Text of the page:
Think of it! Jesus is the Lord of all, the Creator of the universe, the only begotten Son of God. Yet when He came, His purpose was not “… to be ministered unto, but to minister….” Jesus’ entire purpose was to serve and to give His life away, not to be served or to demand the respect, approval, or adoration of men.

In all the above examples, the word diakonos describes those who are excellently serving someone and who are profoundly committed to fulfilling a specific task with the highest standard and level of professionalism. This is excellent, high-level servanthood, not sloppy service as is found in so many places today.

If you possess this right attitude about doing God’s work, it won’t be too long until Jesus promotes you to a higher position. However, don’t think that a higher position will alleviate your need to keep serving, for we’re all called to serve, regardless of our status, rank, or position.

So keep in mind that God is watching you today. Are you:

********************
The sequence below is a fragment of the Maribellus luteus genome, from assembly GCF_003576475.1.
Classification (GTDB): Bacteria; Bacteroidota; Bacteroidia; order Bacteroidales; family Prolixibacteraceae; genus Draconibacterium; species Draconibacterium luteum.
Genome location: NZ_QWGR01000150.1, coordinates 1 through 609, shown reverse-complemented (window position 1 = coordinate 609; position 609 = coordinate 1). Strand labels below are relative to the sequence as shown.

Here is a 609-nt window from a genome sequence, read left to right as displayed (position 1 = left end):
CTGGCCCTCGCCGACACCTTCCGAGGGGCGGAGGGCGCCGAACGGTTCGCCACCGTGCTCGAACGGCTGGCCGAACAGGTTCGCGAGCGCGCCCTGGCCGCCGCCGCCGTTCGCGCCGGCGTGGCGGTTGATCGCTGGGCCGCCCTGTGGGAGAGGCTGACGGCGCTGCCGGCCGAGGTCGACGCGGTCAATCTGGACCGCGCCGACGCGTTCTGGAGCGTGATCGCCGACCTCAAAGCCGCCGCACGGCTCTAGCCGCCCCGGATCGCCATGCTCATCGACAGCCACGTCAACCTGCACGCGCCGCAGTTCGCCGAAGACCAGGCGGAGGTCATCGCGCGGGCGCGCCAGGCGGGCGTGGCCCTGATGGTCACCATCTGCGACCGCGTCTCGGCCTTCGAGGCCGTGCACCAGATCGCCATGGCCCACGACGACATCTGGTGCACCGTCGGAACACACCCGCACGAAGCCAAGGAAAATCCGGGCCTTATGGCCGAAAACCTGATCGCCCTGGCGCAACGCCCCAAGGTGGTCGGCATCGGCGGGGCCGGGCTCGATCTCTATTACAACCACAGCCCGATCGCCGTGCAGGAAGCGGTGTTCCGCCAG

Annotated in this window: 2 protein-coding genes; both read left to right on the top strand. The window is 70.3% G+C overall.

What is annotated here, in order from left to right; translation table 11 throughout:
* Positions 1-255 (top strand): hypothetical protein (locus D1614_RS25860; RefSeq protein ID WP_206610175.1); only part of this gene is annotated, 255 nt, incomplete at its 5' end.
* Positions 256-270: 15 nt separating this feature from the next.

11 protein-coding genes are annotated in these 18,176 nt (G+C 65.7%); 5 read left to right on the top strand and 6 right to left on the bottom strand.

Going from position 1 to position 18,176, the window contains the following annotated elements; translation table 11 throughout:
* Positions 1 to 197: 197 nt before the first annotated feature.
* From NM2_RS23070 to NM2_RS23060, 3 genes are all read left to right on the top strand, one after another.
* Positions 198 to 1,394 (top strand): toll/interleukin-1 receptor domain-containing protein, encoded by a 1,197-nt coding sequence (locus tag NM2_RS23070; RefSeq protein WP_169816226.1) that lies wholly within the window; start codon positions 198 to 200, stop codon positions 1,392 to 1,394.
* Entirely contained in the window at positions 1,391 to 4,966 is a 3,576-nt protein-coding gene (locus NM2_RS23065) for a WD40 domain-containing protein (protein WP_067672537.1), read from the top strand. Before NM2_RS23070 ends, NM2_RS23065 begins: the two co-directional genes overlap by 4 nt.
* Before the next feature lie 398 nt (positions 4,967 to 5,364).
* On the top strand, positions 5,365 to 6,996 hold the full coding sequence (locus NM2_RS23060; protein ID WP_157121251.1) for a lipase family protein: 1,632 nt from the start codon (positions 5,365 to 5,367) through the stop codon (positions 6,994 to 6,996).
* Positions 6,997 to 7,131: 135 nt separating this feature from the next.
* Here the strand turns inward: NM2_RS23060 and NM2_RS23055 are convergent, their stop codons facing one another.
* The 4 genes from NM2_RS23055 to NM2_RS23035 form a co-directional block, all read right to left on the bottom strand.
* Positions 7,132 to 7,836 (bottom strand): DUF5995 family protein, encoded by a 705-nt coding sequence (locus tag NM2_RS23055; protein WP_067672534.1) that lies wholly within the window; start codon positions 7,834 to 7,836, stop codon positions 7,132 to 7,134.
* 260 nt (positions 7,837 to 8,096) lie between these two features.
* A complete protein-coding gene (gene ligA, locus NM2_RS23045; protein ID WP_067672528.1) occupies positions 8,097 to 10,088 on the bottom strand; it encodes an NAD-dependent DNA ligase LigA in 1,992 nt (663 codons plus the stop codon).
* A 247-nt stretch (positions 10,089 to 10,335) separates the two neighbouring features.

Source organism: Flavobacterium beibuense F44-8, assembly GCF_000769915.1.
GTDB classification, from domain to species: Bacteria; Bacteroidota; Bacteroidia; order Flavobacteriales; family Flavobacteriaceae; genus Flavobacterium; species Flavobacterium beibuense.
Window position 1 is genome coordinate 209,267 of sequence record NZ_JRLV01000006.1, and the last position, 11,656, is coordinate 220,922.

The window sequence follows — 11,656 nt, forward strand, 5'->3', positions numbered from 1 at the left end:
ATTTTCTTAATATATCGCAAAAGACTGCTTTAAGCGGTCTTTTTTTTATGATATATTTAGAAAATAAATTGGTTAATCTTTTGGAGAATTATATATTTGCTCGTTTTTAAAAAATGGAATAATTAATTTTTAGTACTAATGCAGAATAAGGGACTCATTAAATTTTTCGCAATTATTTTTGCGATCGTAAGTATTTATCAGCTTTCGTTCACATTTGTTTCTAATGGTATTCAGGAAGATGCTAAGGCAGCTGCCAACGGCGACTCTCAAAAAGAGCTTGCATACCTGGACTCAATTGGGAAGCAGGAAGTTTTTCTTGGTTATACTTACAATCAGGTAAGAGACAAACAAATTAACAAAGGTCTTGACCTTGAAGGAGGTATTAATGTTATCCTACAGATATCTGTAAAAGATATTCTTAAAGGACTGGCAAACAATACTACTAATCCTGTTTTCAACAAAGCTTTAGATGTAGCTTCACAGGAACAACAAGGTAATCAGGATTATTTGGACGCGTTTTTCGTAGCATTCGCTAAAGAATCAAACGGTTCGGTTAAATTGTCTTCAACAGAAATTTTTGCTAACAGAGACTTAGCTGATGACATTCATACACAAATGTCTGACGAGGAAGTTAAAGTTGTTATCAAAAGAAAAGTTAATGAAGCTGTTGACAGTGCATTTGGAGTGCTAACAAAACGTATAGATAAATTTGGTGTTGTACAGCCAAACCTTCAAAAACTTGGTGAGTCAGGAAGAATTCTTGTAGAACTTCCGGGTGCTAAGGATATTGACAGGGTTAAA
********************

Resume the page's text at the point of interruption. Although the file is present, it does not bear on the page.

• Serving with excellence?
  • Genuinely concerned about the welfare of those whom you serve?
  • Sincerely wanting to serve them in the best way you can?
  • Honestly thinking of how to help those who have been assigned to your care?
  • Truthfully wanting to serve in a professional and timely manner?
  • Faithfully doing your job from the depths of your heart?

If these are the qualities that God sees in you, it probably won’t be long until He makes sure you are rewarded with a greater level of responsibility. Why? Because He’ll know you are trustworthy and ready to handle the promotion. In fact, the word diakonos later came to represent a person found so extremely trustworthy and reliable that he was placed in charge of managing a palace!

How about you, friend? Are you faithfully “serving” at God’s table? Does your service demonstrate the excellent standard that God expects in His Kingdom? Have you been satisfied with a low level of professionalism in your life? If you want God to entrust you with greater responsibility, you must start looking at your assignment and place of service as the most important job in the whole world. Fulfill your task with a high standard of excellence—and God will see to it that you are richly rewarded!


Lord, I want to serve You with the highest level of excellence! Forgive me for times when I have tolerated a low standard in my life, my business, my ethics, my church, or my ministry. Nothing in the world is more serious than the services I render in Your name, so help me do it in a way that glorifies You.

I pray this in Jesus’ name!